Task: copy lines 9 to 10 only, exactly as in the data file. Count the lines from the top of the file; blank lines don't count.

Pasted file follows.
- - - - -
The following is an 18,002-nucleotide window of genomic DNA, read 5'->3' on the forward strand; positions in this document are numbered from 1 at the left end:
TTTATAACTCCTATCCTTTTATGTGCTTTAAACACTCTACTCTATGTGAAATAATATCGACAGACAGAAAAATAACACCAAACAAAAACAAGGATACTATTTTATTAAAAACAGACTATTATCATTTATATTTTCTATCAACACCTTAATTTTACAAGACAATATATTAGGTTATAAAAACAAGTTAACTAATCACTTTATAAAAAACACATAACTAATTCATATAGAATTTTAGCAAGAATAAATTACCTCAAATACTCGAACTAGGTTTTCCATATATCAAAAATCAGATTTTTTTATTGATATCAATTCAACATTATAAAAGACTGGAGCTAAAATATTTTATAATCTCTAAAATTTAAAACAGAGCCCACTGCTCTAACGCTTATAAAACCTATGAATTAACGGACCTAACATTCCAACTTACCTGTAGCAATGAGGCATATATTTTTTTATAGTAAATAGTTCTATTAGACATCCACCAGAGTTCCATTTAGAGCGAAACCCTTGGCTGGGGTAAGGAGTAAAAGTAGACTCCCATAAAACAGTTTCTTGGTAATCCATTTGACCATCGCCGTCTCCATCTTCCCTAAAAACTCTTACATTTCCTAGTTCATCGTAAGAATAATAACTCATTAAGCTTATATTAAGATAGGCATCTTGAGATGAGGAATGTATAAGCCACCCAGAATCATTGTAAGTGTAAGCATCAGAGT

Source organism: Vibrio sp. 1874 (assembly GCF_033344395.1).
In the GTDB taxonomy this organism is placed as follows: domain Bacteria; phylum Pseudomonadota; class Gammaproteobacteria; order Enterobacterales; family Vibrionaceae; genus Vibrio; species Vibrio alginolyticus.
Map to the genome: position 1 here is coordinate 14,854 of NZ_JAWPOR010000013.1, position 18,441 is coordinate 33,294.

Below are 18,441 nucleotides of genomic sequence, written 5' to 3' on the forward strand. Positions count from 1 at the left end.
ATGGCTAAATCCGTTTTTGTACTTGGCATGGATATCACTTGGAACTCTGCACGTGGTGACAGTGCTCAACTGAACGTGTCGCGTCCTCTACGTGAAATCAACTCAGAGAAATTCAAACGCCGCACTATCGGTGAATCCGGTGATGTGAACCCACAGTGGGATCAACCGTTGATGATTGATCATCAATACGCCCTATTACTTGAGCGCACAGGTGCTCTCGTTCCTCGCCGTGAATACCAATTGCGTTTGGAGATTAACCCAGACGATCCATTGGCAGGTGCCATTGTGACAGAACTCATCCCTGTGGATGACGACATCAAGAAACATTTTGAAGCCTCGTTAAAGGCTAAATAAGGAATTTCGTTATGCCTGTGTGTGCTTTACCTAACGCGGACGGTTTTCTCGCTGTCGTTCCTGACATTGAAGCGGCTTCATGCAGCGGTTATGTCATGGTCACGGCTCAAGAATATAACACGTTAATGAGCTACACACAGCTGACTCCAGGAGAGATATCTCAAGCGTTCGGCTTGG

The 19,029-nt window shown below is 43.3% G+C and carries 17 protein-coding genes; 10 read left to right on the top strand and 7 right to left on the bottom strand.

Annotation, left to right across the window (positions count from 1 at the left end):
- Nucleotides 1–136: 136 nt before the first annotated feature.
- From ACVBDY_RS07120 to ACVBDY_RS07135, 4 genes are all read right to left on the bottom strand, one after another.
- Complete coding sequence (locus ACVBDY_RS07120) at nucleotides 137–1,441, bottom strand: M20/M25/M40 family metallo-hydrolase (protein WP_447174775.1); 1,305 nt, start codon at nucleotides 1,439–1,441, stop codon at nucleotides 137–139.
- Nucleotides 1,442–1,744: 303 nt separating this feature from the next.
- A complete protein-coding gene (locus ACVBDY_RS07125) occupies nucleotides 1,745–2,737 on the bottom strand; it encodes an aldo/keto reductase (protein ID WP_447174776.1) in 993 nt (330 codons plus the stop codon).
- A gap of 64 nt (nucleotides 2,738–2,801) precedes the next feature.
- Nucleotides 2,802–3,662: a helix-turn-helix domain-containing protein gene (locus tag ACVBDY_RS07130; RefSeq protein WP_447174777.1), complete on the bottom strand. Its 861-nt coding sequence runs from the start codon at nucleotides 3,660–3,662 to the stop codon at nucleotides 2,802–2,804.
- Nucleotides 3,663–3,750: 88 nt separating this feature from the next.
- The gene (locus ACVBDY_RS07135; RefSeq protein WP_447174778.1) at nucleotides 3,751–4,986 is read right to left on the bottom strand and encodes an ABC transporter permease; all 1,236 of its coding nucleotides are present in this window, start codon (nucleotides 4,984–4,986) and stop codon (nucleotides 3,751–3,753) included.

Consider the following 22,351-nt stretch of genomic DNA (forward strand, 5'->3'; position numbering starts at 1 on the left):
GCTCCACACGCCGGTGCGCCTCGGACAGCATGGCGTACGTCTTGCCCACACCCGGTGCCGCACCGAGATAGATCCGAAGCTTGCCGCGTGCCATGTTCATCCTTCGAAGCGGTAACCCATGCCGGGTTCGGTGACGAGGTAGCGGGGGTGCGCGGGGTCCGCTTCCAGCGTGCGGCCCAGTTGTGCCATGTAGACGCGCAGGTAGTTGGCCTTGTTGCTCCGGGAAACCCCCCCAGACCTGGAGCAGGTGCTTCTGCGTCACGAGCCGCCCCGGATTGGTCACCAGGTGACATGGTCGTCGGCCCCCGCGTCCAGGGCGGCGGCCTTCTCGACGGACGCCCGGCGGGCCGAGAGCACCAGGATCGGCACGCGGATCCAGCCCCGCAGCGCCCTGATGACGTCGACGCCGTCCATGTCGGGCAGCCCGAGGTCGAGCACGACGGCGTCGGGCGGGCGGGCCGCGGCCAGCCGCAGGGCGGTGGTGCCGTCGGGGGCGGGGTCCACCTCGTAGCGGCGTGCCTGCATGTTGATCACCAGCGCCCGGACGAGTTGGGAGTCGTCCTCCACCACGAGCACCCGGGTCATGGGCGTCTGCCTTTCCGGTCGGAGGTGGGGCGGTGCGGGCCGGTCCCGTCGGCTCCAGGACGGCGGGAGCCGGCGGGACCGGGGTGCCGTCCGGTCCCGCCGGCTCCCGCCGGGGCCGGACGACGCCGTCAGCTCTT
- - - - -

Annotation, left to right across the window (positions count from 1 at the left end):
- Nucleotides 1–136: 136 nt before the first annotated feature.